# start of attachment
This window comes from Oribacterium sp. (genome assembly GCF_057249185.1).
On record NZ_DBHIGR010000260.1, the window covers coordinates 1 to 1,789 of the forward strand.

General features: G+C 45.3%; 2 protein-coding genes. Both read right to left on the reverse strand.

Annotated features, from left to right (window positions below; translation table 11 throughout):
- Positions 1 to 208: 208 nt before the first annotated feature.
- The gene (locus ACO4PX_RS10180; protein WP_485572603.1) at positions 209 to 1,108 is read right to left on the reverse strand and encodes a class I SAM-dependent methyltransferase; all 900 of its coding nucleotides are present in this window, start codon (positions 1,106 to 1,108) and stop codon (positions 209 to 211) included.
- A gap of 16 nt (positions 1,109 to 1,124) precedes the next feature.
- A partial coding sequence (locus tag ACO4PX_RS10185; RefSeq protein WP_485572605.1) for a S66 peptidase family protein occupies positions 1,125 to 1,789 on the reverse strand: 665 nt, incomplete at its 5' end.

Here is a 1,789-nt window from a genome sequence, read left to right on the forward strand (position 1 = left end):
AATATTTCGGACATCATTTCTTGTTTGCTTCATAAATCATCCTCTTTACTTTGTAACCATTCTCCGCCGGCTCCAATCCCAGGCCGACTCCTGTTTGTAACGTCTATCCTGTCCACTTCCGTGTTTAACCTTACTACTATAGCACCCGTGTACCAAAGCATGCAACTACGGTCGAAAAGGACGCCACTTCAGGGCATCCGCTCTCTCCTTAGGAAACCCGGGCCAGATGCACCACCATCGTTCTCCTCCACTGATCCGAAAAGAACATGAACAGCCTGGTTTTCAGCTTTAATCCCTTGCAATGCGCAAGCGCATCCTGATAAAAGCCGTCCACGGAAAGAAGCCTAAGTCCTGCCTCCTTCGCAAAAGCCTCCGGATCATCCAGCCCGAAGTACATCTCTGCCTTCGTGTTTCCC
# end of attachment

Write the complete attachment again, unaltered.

This window comes from Oribacterium sp. (genome assembly GCF_057249185.1).
On record NZ_DBHIGR010000260.1, the window covers coordinates 1 to 1,789 of the forward strand.

General features: G+C 45.3%; 2 protein-coding genes. Both read right to left on the reverse strand.

Annotated features, from left to right (window positions below; translation table 11 throughout):
- Positions 1 to 208: 208 nt before the first annotated feature.
- The gene (locus ACO4PX_RS10180; protein WP_485572603.1) at positions 209 to 1,108 is read right to left on the reverse strand and encodes a class I SAM-dependent methyltransferase; all 900 of its coding nucleotides are present in this window, start codon (positions 1,106 to 1,108) and stop codon (positions 209 to 211) included.
- A gap of 16 nt (positions 1,109 to 1,124) precedes the next feature.
- A partial coding sequence (locus tag ACO4PX_RS10185; RefSeq protein WP_485572605.1) for a S66 peptidase family protein occupies positions 1,125 to 1,789 on the reverse strand: 665 nt, incomplete at its 5' end.

Here is a 1,789-nt window from a genome sequence, read left to right on the forward strand (position 1 = left end):
AATATTTCGGACATCATTTCTTGTTTGCTTCATAAATCATCCTCTTTACTTTGTAACCATTCTCCGCCGGCTCCAATCCCAGGCCGACTCCTGTTTGTAACGTCTATCCTGTCCACTTCCGTGTTTAACCTTACTACTATAGCACCCGTGTACCAAAGCATGCAACTACGGTCGAAAAGGACGCCACTTCAGGGCATCCGCTCTCTCCTTAGGAAACCCGGGCCAGATGCACCACCATCGTTCTCCTCCACTGATCCGAAAAGAACATGAACAGCCTGGTTTTCAGCTTTAATCCCTTGCAATGCGCAAGCGCATCCTGATAAAAGCCGTCCACGGAAAGAAGCCTAAGTCCTGCCTCCTTCGCAAAAGCCTCCGGATCATCCAGCCCGAAGTACATCTCTGCCTTCGTGTTTCCC